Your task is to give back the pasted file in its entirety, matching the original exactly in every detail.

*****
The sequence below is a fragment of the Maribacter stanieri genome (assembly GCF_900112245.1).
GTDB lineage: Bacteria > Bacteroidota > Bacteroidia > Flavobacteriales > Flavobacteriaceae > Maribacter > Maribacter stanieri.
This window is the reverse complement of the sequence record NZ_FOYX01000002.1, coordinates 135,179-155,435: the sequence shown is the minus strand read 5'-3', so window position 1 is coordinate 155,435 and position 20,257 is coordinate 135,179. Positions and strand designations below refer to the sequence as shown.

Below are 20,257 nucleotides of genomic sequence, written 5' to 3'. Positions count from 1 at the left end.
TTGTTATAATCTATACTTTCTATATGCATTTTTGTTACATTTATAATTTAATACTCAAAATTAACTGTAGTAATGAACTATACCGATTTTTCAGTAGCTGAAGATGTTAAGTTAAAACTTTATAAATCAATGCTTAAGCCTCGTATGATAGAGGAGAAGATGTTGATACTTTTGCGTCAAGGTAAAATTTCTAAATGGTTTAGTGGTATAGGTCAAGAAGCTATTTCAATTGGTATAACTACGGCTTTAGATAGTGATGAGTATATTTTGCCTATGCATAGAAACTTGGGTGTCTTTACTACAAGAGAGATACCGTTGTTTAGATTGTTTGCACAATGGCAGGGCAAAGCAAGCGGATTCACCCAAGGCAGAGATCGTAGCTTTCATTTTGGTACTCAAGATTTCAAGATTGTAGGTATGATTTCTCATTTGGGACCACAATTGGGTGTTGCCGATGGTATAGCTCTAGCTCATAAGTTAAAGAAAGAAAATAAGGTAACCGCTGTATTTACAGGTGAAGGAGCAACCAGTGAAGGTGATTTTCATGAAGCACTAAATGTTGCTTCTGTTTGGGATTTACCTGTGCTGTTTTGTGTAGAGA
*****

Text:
The sequence below is a fragment of the Maribacter stanieri genome (assembly GCF_900112245.1).
GTDB lineage: Bacteria > Bacteroidota > Bacteroidia > Flavobacteriales > Flavobacteriaceae > Maribacter > Maribacter stanieri.
This window is the reverse complement of the sequence record NZ_FOYX01000002.1, coordinates 135,179-155,435: the sequence shown is the minus strand read 5'-3', so window position 1 is coordinate 155,435 and position 20,257 is coordinate 135,179. Positions and strand designations below refer to the sequence as shown.

Below are 20,257 nucleotides of genomic sequence, written 5' to 3'. Positions count from 1 at the left end.
TTGTTATAATCTATACTTTCTATATGCATTTTTGTTACATTTATAATTTAATACTCAAAATTAACTGTAGTAATGAACTATACCGATTTTTCAGTAGCTGAAGATGTTAAGTTAAAACTTTATAAATCAATGCTTAAGCCTCGTATGATAGAGGAGAAGATGTTGATACTTTTGCGTCAAGGTAAAATTTCTAAATGGTTTAGTGGTATAGGTCAAGAAGCTATTTCAATTGGTATAACTACGGCTTTAGATAGTGATGAGTATATTTTGCCTATGCATAGAAACTTGGGTGTCTTTACTACAAGAGAGATACCGTTGTTTAGATTGTTTGCACAATGGCAGGGCAAAGCAAGCGGATTCACCCAAGGCAGAGATCGTAGCTTTCATTTTGGTACTCAAGATTTCAAGATTGTAGGTATGATTTCTCATTTGGGACCACAATTGGGTGTTGCCGATGGTATAGCTCTAGCTCATAAGTTAAAGAAAGAAAATAAGGTAACCGCTGTATTTACAGGTGAAGGAGCAACCAGTGAAGGTGATTTTCATGAAGCACTAAATGTTGCTTCTGTTTGGGATTTACCTGTGCTGTTTTGTGTAGAGA